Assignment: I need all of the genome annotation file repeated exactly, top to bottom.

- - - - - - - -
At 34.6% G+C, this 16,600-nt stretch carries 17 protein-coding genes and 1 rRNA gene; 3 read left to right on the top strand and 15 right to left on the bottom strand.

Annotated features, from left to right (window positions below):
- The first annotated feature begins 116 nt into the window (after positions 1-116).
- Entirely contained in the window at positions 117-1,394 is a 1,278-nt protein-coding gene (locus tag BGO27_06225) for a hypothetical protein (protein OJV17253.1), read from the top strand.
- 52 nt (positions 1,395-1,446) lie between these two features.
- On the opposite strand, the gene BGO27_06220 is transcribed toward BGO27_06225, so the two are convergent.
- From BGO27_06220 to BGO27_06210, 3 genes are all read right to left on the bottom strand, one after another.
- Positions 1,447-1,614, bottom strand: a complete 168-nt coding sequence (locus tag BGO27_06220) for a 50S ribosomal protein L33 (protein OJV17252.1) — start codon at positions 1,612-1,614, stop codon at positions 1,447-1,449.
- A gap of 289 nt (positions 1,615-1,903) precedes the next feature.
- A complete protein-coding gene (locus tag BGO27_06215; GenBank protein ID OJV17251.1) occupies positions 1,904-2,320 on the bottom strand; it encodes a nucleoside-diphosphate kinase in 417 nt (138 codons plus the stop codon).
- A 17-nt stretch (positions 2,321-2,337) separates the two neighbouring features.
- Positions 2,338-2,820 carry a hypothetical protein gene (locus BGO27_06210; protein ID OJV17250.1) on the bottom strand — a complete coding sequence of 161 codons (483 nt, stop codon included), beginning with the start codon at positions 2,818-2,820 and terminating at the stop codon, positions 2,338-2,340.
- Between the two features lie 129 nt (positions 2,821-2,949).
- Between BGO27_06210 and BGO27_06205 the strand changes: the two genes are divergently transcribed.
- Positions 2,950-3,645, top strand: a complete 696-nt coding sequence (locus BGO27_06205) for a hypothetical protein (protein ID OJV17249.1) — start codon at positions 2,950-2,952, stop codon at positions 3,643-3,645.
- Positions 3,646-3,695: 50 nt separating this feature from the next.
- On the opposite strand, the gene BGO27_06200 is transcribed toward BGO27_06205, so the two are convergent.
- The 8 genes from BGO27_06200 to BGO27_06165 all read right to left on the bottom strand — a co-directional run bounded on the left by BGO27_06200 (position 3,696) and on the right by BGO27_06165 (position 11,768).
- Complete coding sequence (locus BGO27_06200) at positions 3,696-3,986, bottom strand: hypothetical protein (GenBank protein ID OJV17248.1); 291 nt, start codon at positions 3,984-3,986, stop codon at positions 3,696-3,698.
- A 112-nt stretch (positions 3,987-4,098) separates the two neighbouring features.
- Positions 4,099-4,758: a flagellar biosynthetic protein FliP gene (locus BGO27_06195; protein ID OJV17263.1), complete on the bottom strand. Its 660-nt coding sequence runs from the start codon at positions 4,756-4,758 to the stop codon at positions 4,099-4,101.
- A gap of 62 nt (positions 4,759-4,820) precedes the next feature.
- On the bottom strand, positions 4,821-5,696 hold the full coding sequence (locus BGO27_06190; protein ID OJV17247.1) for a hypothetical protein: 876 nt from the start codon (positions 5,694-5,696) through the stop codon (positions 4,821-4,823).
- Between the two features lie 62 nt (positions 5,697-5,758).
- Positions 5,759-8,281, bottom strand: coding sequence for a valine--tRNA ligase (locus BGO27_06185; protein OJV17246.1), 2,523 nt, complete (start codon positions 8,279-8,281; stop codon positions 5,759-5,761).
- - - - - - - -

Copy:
At 34.6% G+C, this 16,600-nt stretch carries 17 protein-coding genes and 1 rRNA gene; 3 read left to right on the top strand and 15 right to left on the bottom strand.

Annotated features, from left to right (window positions below):
- The first annotated feature begins 116 nt into the window (after positions 1-116).
- Entirely contained in the window at positions 117-1,394 is a 1,278-nt protein-coding gene (locus tag BGO27_06225) for a hypothetical protein (protein OJV17253.1), read from the top strand.
- 52 nt (positions 1,395-1,446) lie between these two features.
- On the opposite strand, the gene BGO27_06220 is transcribed toward BGO27_06225, so the two are convergent.
- From BGO27_06220 to BGO27_06210, 3 genes are all read right to left on the bottom strand, one after another.
- Positions 1,447-1,614, bottom strand: a complete 168-nt coding sequence (locus tag BGO27_06220) for a 50S ribosomal protein L33 (protein OJV17252.1) — start codon at positions 1,612-1,614, stop codon at positions 1,447-1,449.
- A gap of 289 nt (positions 1,615-1,903) precedes the next feature.
- A complete protein-coding gene (locus tag BGO27_06215; GenBank protein ID OJV17251.1) occupies positions 1,904-2,320 on the bottom strand; it encodes a nucleoside-diphosphate kinase in 417 nt (138 codons plus the stop codon).
- A 17-nt stretch (positions 2,321-2,337) separates the two neighbouring features.
- Positions 2,338-2,820 carry a hypothetical protein gene (locus BGO27_06210; protein ID OJV17250.1) on the bottom strand — a complete coding sequence of 161 codons (483 nt, stop codon included), beginning with the start codon at positions 2,818-2,820 and terminating at the stop codon, positions 2,338-2,340.
- Between the two features lie 129 nt (positions 2,821-2,949).
- Between BGO27_06210 and BGO27_06205 the strand changes: the two genes are divergently transcribed.
- Positions 2,950-3,645, top strand: a complete 696-nt coding sequence (locus BGO27_06205) for a hypothetical protein (protein ID OJV17249.1) — start codon at positions 2,950-2,952, stop codon at positions 3,643-3,645.
- Positions 3,646-3,695: 50 nt separating this feature from the next.
- On the opposite strand, the gene BGO27_06200 is transcribed toward BGO27_06205, so the two are convergent.
- The 8 genes from BGO27_06200 to BGO27_06165 all read right to left on the bottom strand — a co-directional run bounded on the left by BGO27_06200 (position 3,696) and on the right by BGO27_06165 (position 11,768).
- Complete coding sequence (locus BGO27_06200) at positions 3,696-3,986, bottom strand: hypothetical protein (GenBank protein ID OJV17248.1); 291 nt, start codon at positions 3,984-3,986, stop codon at positions 3,696-3,698.
- A 112-nt stretch (positions 3,987-4,098) separates the two neighbouring features.
- Positions 4,099-4,758: a flagellar biosynthetic protein FliP gene (locus BGO27_06195; protein ID OJV17263.1), complete on the bottom strand. Its 660-nt coding sequence runs from the start codon at positions 4,756-4,758 to the stop codon at positions 4,099-4,101.
- A gap of 62 nt (positions 4,759-4,820) precedes the next feature.
- On the bottom strand, positions 4,821-5,696 hold the full coding sequence (locus BGO27_06190; protein ID OJV17247.1) for a hypothetical protein: 876 nt from the start codon (positions 5,694-5,696) through the stop codon (positions 4,821-4,823).
- Between the two features lie 62 nt (positions 5,697-5,758).
- Positions 5,759-8,281, bottom strand: coding sequence for a valine--tRNA ligase (locus BGO27_06185; protein OJV17246.1), 2,523 nt, complete (start codon positions 8,279-8,281; stop codon positions 5,759-5,761).